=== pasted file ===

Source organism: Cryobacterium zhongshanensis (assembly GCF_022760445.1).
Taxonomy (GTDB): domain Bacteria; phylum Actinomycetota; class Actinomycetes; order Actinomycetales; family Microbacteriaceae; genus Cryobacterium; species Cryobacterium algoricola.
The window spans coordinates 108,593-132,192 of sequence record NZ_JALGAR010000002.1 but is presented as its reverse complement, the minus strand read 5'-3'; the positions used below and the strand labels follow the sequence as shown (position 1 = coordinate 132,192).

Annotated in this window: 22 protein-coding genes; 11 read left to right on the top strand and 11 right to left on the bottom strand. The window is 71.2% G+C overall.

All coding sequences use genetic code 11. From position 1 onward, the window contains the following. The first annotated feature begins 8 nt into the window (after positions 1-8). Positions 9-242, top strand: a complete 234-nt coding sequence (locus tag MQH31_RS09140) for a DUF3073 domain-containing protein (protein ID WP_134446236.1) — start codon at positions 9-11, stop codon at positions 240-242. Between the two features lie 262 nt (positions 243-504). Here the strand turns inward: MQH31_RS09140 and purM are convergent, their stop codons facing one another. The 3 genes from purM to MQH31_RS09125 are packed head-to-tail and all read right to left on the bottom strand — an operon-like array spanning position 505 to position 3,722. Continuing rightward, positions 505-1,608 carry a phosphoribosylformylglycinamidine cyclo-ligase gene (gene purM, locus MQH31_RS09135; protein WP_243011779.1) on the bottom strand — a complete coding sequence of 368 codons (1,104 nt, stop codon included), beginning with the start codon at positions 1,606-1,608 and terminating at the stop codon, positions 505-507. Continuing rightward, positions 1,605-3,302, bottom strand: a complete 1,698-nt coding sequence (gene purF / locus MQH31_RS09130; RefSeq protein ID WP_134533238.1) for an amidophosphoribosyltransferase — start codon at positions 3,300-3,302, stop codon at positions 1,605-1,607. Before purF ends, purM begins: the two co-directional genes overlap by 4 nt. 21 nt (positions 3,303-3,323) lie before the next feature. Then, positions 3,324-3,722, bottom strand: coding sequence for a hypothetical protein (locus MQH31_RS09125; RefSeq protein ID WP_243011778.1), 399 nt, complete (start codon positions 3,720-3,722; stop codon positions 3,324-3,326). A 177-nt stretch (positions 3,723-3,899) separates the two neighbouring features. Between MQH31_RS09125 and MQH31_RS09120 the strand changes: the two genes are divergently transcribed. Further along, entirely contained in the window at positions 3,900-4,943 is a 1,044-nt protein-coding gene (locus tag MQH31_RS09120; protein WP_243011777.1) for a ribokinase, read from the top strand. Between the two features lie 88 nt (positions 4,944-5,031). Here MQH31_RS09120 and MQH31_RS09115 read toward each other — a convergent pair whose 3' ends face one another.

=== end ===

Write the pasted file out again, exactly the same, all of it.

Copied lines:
Source organism: Cryobacterium zhongshanensis (assembly GCF_022760445.1).
Taxonomy (GTDB): domain Bacteria; phylum Actinomycetota; class Actinomycetes; order Actinomycetales; family Microbacteriaceae; genus Cryobacterium; species Cryobacterium algoricola.
The window spans coordinates 108,593-132,192 of sequence record NZ_JALGAR010000002.1 but is presented as its reverse complement, the minus strand read 5'-3'; the positions used below and the strand labels follow the sequence as shown (position 1 = coordinate 132,192).

Annotated in this window: 22 protein-coding genes; 11 read left to right on the top strand and 11 right to left on the bottom strand. The window is 71.2% G+C overall.

All coding sequences use genetic code 11. From position 1 onward, the window contains the following. The first annotated feature begins 8 nt into the window (after positions 1-8). Positions 9-242, top strand: a complete 234-nt coding sequence (locus tag MQH31_RS09140) for a DUF3073 domain-containing protein (protein ID WP_134446236.1) — start codon at positions 9-11, stop codon at positions 240-242. Between the two features lie 262 nt (positions 243-504). Here the strand turns inward: MQH31_RS09140 and purM are convergent, their stop codons facing one another. The 3 genes from purM to MQH31_RS09125 are packed head-to-tail and all read right to left on the bottom strand — an operon-like array spanning position 505 to position 3,722. Continuing rightward, positions 505-1,608 carry a phosphoribosylformylglycinamidine cyclo-ligase gene (gene purM, locus MQH31_RS09135; protein WP_243011779.1) on the bottom strand — a complete coding sequence of 368 codons (1,104 nt, stop codon included), beginning with the start codon at positions 1,606-1,608 and terminating at the stop codon, positions 505-507. Continuing rightward, positions 1,605-3,302, bottom strand: a complete 1,698-nt coding sequence (gene purF / locus MQH31_RS09130; RefSeq protein ID WP_134533238.1) for an amidophosphoribosyltransferase — start codon at positions 3,300-3,302, stop codon at positions 1,605-1,607. Before purF ends, purM begins: the two co-directional genes overlap by 4 nt. 21 nt (positions 3,303-3,323) lie before the next feature. Then, positions 3,324-3,722, bottom strand: coding sequence for a hypothetical protein (locus MQH31_RS09125; RefSeq protein ID WP_243011778.1), 399 nt, complete (start codon positions 3,720-3,722; stop codon positions 3,324-3,326). A 177-nt stretch (positions 3,723-3,899) separates the two neighbouring features. Between MQH31_RS09125 and MQH31_RS09120 the strand changes: the two genes are divergently transcribed. Further along, entirely contained in the window at positions 3,900-4,943 is a 1,044-nt protein-coding gene (locus tag MQH31_RS09120; protein WP_243011777.1) for a ribokinase, read from the top strand. Between the two features lie 88 nt (positions 4,944-5,031). Here MQH31_RS09120 and MQH31_RS09115 read toward each other — a convergent pair whose 3' ends face one another.